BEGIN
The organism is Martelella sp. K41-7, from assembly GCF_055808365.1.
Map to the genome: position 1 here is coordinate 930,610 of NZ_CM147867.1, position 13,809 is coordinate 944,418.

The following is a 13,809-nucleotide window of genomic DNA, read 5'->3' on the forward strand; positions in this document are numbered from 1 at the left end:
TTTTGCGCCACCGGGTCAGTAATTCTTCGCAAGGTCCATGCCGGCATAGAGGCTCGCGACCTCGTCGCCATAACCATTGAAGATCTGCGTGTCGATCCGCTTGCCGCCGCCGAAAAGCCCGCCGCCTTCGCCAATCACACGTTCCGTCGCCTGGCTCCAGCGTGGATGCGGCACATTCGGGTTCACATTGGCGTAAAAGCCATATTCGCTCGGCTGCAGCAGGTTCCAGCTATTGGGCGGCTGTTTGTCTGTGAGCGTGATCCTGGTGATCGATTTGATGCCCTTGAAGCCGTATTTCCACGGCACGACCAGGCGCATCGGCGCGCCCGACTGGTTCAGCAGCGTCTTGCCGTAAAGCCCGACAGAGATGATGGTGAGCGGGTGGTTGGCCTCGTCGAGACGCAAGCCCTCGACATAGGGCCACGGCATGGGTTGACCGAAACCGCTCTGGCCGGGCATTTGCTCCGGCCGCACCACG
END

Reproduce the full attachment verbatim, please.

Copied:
The organism is Martelella sp. K41-7, from assembly GCF_055808365.1.
Map to the genome: position 1 here is coordinate 930,610 of NZ_CM147867.1, position 13,809 is coordinate 944,418.

The following is a 13,809-nucleotide window of genomic DNA, read 5'->3' on the forward strand; positions in this document are numbered from 1 at the left end:
TTTTGCGCCACCGGGTCAGTAATTCTTCGCAAGGTCCATGCCGGCATAGAGGCTCGCGACCTCGTCGCCATAACCATTGAAGATCTGCGTGTCGATCCGCTTGCCGCCGCCGAAAAGCCCGCCGCCTTCGCCAATCACACGTTCCGTCGCCTGGCTCCAGCGTGGATGCGGCACATTCGGGTTCACATTGGCGTAAAAGCCATATTCGCTCGGCTGCAGCAGGTTCCAGCTATTGGGCGGCTGTTTGTCTGTGAGCGTGATCCTGGTGATCGATTTGATGCCCTTGAAGCCGTATTTCCACGGCACGACCAGGCGCATCGGCGCGCCCGACTGGTTCAGCAGCGTCTTGCCGTAAAGCCCGACAGAGATGATGGTGAGCGGGTGGTTGGCCTCGTCGAGACGCAAGCCCTCGACATAGGGCCACGGCATGGGTTGACCGAAACCGCTCTGGCCGGGCATTTGCTCCGGCCGCACCACG